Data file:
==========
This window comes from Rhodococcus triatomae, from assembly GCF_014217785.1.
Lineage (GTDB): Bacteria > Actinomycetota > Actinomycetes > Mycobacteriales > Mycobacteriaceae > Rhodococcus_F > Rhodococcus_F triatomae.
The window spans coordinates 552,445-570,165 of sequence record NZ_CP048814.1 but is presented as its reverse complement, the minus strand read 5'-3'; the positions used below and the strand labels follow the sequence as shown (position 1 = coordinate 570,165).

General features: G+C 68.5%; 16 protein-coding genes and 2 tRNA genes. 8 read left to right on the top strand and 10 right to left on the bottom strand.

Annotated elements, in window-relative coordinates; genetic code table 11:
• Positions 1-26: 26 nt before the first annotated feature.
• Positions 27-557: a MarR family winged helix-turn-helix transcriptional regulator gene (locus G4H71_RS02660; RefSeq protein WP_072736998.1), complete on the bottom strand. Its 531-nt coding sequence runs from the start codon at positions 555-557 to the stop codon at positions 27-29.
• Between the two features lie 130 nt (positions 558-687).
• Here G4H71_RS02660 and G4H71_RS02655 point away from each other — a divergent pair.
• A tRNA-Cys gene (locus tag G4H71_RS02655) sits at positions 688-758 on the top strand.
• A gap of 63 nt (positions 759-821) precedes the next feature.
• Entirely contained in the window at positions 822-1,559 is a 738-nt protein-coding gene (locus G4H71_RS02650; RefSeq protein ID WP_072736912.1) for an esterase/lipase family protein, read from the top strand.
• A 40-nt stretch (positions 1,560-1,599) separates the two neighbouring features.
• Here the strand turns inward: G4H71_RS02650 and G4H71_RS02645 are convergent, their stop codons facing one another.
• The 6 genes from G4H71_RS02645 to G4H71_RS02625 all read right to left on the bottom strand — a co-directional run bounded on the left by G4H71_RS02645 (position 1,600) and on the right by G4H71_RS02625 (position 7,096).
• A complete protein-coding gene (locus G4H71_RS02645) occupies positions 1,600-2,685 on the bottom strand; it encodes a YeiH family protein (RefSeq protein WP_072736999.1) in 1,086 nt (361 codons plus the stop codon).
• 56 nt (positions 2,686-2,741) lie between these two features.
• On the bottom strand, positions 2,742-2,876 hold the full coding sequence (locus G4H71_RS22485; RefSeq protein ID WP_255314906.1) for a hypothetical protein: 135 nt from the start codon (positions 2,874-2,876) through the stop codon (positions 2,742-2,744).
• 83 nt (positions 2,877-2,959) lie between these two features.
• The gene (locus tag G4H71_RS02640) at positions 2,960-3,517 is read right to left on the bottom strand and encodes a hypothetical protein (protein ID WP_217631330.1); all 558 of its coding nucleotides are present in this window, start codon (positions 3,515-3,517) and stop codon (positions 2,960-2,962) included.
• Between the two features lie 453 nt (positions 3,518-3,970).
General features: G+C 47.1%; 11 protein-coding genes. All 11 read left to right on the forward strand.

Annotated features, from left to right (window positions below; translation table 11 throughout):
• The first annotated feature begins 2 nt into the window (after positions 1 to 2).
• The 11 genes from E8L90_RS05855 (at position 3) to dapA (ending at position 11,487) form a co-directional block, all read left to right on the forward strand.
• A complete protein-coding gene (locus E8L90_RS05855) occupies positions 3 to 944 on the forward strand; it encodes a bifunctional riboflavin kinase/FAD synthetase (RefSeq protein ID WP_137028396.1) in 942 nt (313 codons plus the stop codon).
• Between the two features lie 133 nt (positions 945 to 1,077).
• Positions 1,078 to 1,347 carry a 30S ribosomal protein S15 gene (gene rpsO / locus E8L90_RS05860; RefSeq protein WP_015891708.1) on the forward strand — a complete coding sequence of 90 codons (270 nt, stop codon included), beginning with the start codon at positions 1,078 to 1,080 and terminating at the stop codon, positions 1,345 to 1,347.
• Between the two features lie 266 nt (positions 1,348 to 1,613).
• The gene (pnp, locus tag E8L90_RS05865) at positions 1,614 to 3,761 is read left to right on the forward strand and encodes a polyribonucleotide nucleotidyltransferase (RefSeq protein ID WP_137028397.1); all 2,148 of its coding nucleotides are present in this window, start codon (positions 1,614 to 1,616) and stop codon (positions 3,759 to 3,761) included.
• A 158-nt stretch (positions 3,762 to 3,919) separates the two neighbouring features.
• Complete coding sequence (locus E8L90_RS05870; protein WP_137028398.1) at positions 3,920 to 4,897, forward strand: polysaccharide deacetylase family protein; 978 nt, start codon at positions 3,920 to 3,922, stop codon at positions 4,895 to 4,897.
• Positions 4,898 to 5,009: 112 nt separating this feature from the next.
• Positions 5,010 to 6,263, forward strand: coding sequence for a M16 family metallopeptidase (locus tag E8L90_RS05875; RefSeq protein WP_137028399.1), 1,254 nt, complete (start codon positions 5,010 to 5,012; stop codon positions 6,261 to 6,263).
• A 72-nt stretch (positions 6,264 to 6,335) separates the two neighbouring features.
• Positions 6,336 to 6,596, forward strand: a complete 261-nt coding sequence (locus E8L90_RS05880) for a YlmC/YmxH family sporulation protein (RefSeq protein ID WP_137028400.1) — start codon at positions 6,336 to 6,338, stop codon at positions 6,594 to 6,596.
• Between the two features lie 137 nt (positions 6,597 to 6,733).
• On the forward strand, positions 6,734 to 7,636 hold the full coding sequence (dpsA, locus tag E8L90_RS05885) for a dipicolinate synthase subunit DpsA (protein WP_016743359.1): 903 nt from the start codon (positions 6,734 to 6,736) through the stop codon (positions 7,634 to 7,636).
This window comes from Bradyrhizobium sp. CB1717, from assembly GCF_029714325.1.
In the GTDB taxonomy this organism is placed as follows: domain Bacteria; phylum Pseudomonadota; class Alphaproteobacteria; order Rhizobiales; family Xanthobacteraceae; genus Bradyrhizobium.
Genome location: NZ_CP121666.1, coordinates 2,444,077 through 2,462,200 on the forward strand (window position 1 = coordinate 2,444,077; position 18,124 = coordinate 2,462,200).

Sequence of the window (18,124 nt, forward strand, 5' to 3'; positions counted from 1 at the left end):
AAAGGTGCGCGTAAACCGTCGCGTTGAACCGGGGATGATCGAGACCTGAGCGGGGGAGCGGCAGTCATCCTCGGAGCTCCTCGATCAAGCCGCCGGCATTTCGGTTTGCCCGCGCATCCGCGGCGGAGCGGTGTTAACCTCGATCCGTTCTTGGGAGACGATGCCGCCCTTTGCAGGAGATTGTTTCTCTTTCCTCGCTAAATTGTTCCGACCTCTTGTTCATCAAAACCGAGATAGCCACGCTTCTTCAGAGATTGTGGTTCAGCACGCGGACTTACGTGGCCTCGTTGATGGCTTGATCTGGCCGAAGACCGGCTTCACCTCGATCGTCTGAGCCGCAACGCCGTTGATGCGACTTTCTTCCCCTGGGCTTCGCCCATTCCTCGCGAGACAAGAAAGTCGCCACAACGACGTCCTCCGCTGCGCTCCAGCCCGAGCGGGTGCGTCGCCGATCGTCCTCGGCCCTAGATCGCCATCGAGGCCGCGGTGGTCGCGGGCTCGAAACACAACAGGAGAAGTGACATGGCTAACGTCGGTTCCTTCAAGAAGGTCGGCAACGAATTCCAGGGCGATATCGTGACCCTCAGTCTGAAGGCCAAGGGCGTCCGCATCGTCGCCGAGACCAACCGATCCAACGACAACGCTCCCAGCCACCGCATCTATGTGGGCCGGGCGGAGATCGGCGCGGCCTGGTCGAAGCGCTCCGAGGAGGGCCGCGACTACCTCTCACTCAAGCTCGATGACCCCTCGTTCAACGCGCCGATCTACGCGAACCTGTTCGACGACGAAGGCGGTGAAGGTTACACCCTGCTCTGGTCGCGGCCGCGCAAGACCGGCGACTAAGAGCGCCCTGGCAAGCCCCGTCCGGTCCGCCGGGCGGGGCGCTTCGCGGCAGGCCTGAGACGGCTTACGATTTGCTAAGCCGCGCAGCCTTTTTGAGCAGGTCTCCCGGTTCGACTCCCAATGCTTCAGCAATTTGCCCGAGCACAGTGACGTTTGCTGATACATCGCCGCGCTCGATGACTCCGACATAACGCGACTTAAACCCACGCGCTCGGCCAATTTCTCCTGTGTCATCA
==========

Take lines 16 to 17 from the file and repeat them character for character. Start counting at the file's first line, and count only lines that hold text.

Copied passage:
• A complete protein-coding gene (locus G4H71_RS02645) occupies positions 1,600-2,685 on the bottom strand; it encodes a YeiH family protein (RefSeq protein WP_072736999.1) in 1,086 nt (361 codons plus the stop codon).
• 56 nt (positions 2,686-2,741) lie between these two features.